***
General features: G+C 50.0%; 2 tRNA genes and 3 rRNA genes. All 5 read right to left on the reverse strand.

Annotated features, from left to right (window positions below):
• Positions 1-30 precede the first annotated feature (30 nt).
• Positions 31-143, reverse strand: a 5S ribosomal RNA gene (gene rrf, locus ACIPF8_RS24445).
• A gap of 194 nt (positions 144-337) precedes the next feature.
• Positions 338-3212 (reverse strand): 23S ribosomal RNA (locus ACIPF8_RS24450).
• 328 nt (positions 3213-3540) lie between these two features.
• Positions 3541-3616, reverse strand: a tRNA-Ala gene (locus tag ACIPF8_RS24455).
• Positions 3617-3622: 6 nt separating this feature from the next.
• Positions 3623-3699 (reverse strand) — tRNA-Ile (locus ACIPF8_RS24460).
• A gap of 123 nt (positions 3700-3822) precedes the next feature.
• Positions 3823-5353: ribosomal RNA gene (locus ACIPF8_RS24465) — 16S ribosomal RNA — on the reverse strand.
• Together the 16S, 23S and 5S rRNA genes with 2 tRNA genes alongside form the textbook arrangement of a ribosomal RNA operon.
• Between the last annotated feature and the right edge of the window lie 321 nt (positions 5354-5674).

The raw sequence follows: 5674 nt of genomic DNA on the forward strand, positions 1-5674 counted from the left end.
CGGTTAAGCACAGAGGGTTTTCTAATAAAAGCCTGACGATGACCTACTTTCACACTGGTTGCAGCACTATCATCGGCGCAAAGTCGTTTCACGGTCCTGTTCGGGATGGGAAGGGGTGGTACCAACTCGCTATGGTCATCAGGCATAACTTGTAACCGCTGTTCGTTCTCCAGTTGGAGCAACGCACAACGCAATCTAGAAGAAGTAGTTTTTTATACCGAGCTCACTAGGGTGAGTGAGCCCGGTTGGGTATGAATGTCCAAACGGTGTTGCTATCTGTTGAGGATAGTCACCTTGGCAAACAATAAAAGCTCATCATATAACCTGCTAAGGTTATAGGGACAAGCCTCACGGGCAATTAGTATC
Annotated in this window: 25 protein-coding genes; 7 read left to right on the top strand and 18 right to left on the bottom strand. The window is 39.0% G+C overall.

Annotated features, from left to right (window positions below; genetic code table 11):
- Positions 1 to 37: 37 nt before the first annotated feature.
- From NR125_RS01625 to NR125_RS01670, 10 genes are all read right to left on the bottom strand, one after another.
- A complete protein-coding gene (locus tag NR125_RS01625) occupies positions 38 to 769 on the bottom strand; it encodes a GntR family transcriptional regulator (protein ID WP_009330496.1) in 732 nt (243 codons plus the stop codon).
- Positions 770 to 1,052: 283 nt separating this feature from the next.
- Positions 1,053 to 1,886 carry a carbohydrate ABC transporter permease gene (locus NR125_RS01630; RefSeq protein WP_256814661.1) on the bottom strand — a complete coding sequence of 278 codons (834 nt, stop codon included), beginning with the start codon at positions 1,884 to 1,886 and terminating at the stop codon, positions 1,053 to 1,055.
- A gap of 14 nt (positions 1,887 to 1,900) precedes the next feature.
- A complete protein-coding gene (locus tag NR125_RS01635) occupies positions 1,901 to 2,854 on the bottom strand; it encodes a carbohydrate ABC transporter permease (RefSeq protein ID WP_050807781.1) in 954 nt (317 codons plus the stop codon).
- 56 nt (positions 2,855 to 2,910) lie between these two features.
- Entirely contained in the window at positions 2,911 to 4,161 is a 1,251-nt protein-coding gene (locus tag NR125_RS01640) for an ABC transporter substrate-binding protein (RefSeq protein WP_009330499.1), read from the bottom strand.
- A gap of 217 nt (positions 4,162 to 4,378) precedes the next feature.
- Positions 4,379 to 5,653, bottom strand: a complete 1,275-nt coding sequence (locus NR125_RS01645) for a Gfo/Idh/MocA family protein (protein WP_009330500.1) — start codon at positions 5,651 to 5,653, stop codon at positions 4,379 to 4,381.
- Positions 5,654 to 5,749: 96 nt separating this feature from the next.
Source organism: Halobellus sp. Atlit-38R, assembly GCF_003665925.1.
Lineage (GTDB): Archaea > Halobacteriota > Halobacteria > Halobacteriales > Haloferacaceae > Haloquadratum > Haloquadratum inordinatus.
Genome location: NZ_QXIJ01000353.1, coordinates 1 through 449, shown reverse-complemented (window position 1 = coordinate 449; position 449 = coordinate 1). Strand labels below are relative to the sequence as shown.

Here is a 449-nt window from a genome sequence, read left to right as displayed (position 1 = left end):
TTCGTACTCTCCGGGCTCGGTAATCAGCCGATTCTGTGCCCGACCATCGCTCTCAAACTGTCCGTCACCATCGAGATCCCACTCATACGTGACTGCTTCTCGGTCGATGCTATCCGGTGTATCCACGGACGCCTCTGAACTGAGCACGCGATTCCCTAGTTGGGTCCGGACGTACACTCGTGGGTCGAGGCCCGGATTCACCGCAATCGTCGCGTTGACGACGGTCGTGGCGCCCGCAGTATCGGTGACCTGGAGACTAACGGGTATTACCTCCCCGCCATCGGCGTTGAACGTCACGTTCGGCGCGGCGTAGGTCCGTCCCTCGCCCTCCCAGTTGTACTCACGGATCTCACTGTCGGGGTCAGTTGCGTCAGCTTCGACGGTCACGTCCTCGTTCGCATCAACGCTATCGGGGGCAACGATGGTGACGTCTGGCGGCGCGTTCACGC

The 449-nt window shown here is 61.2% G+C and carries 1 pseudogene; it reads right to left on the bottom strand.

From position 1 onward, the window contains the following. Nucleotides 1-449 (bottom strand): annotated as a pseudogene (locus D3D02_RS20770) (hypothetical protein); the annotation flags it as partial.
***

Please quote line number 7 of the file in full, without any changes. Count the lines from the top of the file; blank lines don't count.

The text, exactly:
• 328 nt (positions 3213-3540) lie between these two features.